The Beginning Of The End For Severn Tolls
By Kyle Lindsay
Monday, January 8, 2018 - 14:30
The Freight Transport Association (FTA) has welcomed the news that today (8 January 2018) sees the beginning of the end for crippling year on year toll increases for users of the two Severn Bridges on the M4 and M48.
However, the Association has urged the government to confirm the date by which tolls will be removed from the bridges altogether, in order to provide a vital boost to the economies of South Wales and the South West of England.
Ian Gallagher, FTA Policy Manager for Wales and the Southwest said: “Today marks a turning point for users of the bridges, although the reduction by the rate of VAT has little impact on the business community which, in many cases, can reclaim this cost. The intended removal of all charges on the bridges by the end of this year is a welcome boost to logistics businesses in both the South West and South Wales already facing serious financial pressures. With the uncertainty of Brexit looming, anything which can help to boost business revenues is great news to keep economies on both sides of the Severn estuary trading effectively.”
From 00.01 Monday 8 January 2018 control of the bridges will come back into public ownership and become the responsibility of the Government owned body, Highways England. At this point the charges will be reduced by the level of VAT, which will see the rate for crossing the bridge reducing to £5.60 from £6.70 for car drivers, £11.20 from £13.40 for van operators and £16.70 from £20.00 for Large Goods Vehicles.
The Freight Transport Association and its membership has lobbied constantly for the removal of tolls on the Severn crossings, work which cumulated in July 2017 with the welcome announcement by the Secretary of State for Wales, Alun Cairns that 2018 would indeed see an end to all tolls. And as Gallagher continues, in addition to saving FTA members millions of pounds, this is money which can be reinvested into UK businesses to upgrade fleets or upskill staff:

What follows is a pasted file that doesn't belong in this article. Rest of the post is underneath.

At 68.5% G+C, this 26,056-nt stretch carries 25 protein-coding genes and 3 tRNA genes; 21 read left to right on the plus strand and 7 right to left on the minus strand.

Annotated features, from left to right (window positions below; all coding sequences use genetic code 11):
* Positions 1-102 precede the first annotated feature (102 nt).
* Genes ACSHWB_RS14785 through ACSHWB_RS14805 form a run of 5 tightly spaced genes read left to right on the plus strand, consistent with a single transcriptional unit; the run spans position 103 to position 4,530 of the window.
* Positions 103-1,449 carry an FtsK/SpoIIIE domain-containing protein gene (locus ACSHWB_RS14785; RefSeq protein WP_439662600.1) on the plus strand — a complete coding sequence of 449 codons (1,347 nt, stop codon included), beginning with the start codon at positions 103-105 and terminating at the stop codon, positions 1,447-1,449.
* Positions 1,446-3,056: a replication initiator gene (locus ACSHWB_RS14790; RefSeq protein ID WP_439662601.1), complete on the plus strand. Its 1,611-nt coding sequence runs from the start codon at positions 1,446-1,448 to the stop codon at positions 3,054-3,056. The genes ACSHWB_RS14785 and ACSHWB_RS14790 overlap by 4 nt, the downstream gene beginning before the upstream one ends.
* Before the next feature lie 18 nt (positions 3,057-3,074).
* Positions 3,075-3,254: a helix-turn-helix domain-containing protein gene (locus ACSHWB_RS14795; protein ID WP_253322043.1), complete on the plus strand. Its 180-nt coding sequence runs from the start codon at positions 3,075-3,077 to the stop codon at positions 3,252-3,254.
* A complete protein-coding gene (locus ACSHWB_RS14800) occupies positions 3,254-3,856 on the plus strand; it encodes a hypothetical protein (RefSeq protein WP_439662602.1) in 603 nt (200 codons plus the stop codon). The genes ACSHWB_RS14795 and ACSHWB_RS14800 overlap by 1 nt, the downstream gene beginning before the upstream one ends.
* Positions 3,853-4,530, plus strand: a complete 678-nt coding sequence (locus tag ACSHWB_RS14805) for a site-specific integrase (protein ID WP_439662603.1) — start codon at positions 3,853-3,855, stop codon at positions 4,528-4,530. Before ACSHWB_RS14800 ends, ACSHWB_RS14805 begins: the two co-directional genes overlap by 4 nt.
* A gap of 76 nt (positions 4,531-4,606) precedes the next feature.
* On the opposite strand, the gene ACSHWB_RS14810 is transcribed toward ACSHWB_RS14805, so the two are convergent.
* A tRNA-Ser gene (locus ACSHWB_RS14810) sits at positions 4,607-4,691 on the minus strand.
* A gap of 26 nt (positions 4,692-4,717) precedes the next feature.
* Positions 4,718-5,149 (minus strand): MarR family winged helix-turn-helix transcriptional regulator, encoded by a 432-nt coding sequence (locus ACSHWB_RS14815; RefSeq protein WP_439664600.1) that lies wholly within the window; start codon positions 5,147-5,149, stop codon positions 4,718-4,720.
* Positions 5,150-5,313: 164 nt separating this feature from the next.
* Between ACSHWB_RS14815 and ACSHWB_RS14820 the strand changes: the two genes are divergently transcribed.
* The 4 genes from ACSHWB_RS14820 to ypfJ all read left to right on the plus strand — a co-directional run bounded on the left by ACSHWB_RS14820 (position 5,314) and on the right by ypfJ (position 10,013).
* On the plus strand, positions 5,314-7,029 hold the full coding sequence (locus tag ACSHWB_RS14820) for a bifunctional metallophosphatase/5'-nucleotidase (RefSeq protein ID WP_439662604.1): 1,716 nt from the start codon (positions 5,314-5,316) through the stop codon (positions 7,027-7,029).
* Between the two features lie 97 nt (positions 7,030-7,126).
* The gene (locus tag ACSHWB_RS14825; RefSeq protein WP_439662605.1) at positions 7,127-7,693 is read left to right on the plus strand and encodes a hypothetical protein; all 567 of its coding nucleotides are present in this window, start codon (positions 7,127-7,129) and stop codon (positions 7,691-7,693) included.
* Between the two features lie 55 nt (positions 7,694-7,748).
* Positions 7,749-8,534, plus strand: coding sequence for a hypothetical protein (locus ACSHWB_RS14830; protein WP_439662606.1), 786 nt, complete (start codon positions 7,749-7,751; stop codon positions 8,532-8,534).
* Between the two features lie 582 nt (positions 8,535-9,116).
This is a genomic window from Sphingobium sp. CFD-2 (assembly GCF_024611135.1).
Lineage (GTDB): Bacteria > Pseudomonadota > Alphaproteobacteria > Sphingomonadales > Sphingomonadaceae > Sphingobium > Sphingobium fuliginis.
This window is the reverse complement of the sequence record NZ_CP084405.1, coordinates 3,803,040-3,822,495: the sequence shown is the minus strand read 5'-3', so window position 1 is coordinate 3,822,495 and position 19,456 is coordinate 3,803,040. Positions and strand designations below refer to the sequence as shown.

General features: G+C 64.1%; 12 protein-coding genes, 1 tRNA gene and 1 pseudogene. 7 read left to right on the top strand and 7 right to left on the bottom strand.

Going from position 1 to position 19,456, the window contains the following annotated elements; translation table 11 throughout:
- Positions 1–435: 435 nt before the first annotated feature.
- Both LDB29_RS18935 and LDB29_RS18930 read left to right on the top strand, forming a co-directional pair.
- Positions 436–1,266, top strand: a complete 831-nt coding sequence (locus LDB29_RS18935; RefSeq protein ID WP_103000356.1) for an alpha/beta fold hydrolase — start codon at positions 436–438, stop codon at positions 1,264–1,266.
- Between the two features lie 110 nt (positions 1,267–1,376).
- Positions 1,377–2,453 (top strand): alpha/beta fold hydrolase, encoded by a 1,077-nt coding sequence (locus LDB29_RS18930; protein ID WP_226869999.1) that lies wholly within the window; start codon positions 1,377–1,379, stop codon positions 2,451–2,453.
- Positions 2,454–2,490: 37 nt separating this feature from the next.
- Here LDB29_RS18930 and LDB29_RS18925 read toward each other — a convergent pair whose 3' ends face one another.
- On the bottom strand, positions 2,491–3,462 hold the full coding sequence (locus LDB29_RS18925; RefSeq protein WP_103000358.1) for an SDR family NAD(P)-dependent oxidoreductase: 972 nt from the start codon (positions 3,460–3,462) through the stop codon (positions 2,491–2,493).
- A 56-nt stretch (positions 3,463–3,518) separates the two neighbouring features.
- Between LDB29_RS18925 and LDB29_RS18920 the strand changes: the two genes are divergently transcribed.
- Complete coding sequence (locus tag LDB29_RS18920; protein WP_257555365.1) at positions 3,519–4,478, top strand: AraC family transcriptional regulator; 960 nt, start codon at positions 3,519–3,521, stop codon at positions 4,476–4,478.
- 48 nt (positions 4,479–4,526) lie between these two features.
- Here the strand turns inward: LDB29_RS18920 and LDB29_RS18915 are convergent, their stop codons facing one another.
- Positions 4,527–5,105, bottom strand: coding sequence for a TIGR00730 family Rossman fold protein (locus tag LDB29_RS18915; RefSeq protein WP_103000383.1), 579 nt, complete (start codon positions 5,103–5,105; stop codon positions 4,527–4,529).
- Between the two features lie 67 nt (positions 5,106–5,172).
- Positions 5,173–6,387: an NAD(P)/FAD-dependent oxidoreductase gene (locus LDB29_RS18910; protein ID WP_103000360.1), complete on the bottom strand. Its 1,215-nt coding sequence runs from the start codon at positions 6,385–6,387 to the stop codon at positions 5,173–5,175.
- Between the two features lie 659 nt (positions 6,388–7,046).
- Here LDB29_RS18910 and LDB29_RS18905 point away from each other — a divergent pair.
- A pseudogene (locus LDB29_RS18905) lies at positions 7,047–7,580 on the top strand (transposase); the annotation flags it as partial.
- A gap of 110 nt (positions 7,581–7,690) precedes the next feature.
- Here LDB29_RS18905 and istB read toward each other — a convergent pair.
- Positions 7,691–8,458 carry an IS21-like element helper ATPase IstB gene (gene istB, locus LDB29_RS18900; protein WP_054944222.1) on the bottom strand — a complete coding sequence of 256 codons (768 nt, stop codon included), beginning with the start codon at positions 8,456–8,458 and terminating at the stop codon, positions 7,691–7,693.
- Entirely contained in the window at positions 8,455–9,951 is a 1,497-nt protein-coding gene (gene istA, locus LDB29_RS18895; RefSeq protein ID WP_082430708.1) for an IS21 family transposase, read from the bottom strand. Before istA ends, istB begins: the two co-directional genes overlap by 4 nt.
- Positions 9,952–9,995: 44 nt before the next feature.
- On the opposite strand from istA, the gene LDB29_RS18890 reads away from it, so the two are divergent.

“At such an uncertain time for the logistics industry, the injection of capital previously used for the payment of tolls will go a long way to future-proofing those businesses which keep Wales and England trading. What’s required now is a commitment from Highways England to a date in 2018 when all charges will go, and for any business looking to invest along the M4 corridor, a guarantee that charges will not be reintroduced at some point in the future.”
FTA is the only organisation in the UK that represents all of logistics, with more than 16,000 members from the road, rail, sea and air industries, as well as the buyers of freight services such as retailers and manufacturers whose businesses depend on the efficient movement of goods. Established in 1889, FTA’s members operate more than half of the UK’s HGV fleet, are responsible for more than 90% of freight moved by rail, and 70% of the UK’s sea and air freight. The UK logistics sector employs more than 2.5 million people (almost 10% of the UK workforce), and by Keeping Britain Trading directly impacts every aspect of daily life.